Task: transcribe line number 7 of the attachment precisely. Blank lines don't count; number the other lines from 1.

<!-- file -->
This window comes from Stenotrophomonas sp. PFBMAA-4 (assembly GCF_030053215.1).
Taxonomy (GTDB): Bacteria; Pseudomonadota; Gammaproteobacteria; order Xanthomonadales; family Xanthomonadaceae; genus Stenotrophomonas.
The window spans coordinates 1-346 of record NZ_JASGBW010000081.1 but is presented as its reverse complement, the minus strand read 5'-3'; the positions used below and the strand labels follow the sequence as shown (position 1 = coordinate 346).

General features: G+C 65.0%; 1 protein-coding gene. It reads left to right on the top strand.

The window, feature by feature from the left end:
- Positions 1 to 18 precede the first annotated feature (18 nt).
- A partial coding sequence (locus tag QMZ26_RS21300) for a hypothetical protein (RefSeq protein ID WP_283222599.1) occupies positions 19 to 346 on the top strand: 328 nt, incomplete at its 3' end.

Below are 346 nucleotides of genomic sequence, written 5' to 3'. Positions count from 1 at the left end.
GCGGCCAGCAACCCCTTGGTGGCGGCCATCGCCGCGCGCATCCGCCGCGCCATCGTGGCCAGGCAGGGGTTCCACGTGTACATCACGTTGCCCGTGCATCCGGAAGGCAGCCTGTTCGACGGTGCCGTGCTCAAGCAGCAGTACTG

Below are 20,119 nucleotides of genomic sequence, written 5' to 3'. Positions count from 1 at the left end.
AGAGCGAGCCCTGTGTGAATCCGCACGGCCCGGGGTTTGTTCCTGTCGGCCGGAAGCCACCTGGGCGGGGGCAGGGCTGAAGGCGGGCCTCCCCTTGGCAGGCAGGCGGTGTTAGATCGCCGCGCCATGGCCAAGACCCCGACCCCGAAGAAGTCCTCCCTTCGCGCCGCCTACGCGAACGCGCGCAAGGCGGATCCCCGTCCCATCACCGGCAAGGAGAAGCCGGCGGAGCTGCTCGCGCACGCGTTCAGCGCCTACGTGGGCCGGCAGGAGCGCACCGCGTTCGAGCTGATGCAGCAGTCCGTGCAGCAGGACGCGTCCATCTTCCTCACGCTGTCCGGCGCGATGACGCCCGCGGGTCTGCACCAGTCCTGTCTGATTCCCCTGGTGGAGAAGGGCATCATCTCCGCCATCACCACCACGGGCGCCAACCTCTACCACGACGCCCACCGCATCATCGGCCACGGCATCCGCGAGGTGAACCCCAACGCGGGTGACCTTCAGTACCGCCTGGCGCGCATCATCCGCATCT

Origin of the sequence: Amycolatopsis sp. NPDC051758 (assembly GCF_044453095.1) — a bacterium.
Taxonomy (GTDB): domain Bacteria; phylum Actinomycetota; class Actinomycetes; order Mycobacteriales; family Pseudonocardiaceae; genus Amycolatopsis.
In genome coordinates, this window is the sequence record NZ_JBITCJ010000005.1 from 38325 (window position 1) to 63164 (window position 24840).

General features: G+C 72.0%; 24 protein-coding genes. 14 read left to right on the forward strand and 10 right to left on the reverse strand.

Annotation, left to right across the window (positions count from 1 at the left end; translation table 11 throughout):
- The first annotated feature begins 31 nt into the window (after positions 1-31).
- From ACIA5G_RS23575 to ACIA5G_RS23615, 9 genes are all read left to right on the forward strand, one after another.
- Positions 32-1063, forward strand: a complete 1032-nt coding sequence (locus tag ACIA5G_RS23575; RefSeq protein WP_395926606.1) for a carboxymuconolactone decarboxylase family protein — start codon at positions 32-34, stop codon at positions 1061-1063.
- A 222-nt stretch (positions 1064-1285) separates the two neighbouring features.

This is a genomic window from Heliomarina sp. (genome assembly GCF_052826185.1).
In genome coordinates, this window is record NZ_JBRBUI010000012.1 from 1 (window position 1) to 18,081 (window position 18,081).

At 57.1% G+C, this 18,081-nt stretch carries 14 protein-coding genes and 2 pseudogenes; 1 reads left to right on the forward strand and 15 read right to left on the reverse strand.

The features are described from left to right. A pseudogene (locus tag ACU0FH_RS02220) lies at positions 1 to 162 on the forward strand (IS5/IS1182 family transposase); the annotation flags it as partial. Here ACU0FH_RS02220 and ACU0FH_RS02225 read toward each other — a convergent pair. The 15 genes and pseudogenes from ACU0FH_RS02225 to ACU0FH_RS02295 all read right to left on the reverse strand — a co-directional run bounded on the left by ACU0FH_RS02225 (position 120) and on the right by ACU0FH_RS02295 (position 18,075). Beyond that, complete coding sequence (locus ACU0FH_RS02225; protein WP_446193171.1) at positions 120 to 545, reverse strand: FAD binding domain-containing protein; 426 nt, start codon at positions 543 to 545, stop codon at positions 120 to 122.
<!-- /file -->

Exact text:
- A partial coding sequence (locus tag QMZ26_RS21300) for a hypothetical protein (RefSeq protein ID WP_283222599.1) occupies positions 19 to 346 on the top strand: 328 nt, incomplete at its 3' end.